Earl told LaBauve about Cheyenne and asked if he'd coach her. When LaBauve agreed, Earl asked him to make a before-and-after tape and said that he'd send a copy to Tiger for approval. "Now I'm thinking, Okay, the pressure's on," LaBauve says. "But I worked with her for a couple sessions and sent the new-and-improved version to Earl. He called a few days later and said, 'Tiger liked it'."

Tiger also tutored his niece. When Cheyenne was 14, he brought her to Florida for a skull session with him and swing coach Hank Haney. They were on the range one morning when torrential rains swept in. Cheyenne returned to Tiger's house, thinking they'd call it a day, but when the rain slowed, Tiger asked, "You ready to go back out?" They played a round, then returned to the driving range five hours later where an exhausted Cheyenne said, "I'm not used to practicing this much. And I don't want to. Maybe when it's my career, but not now."

Earl Jr. breathed a sigh of relief.

When Earl Sr. died last May a month after a somber Tiger finished third at the Masters, a mother and child wept in Arizona. The funeral was in California, and Earl Jr. remembers everybody walking around as if it weren't real. He was just glad he'd taken the plants.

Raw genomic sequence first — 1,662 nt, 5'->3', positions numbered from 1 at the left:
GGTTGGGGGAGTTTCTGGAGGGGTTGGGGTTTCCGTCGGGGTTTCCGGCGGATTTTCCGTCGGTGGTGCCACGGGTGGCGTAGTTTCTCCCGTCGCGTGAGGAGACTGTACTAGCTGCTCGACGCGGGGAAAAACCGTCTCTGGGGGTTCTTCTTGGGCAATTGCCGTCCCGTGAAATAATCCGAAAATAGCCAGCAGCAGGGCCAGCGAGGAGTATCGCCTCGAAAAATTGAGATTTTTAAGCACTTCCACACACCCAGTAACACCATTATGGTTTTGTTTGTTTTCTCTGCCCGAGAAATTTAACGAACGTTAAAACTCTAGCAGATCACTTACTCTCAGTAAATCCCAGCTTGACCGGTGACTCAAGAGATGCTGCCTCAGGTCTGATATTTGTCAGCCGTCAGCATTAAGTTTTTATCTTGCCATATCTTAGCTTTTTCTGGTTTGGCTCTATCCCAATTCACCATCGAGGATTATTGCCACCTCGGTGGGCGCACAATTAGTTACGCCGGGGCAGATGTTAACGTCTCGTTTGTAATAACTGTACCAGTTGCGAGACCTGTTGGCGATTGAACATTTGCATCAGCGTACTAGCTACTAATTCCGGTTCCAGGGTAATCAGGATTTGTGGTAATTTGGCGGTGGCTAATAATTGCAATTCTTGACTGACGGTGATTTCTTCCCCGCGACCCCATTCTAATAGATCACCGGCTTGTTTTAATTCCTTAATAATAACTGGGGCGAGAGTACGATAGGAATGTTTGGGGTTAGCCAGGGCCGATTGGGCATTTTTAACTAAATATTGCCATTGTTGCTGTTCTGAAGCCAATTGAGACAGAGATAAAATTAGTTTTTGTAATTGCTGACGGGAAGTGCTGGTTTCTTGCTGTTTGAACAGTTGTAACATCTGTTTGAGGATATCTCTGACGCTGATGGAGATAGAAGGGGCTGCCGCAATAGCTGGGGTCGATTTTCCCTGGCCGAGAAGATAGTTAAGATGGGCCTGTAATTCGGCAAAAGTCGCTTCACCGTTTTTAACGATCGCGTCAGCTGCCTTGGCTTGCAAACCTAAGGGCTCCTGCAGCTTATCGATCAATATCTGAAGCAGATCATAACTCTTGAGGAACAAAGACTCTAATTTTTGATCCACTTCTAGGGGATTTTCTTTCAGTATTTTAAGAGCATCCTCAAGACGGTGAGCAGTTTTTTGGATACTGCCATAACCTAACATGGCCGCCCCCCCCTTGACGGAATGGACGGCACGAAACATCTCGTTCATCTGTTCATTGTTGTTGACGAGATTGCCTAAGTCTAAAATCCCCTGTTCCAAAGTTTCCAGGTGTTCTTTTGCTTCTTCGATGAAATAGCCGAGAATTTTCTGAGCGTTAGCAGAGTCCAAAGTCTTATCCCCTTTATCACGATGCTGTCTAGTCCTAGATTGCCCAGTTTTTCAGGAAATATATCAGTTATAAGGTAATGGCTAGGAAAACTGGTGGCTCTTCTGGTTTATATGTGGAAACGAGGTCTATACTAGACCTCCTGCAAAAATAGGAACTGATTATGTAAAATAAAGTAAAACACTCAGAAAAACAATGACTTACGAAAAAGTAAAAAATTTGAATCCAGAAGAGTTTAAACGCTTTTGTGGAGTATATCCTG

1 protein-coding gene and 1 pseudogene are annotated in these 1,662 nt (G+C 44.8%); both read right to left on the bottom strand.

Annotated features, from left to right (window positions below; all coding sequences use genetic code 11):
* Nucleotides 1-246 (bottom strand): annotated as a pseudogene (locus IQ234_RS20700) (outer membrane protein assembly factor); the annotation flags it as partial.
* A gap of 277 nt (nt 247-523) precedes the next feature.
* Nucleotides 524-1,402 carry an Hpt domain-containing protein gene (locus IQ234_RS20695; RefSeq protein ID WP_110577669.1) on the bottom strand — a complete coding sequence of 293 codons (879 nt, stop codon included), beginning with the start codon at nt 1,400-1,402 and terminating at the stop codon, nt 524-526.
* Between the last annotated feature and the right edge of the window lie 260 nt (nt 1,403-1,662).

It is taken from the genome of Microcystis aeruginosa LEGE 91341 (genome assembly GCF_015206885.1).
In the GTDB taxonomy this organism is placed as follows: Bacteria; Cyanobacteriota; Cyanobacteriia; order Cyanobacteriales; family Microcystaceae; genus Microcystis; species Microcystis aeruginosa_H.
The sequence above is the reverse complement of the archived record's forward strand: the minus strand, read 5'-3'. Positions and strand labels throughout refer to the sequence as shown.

Earl Sr. loved gardening, and every time Earl Jr. visited Pop in the final weeks, he'd ask to take a plant home to Phoenix. By the end, he'd taken about eight, and after the funeral he and Cheyenne replanted them together.

She was about to turn 16, and it was clear that golf did not consume her. Earl Sr. was accused of pushing Tiger, but that had never been the case with Cheyenne. He'd worried about burnout with her and urged Susan to let her play only if golf was fun. "Her grandfather, thats who I'd always turn to," Susan says. "He always reminded me, There's no rush, no rush. Look at the big picture."

Of course, Grandpa Earl died before he could take Cheyenne to finishing school, but in many ways she was already polished. She never threw her clubs. She forgot bogeys instantly. In one tournament, she hit a shot from one bunker into another and giggled. "Is she Tiger Woods? I don't know," LaBauve says. "But she has some of the mental qualities Tiger seems to have. She doesn't look like anything rattles her."

But what LaBauve doesnt know, and what Earl will never get to see, is whether she is hungry like Tiger, hungry enough to lop off an opponents head. Last summer, at the U.S. Girls' Junior Championship, she provided a clue. Cheyenne was three down to Florida's Lindy Duncan with four holes to play, and she seemed to flip a switch. She won 15 and 16 and would've pulled even on 17 if Duncan missed a short putt to half. But Duncan never putted because Cheyenne said it was good.

"Sometimes they take it as rude if you make them putt out," Cheyenne said later, after losing.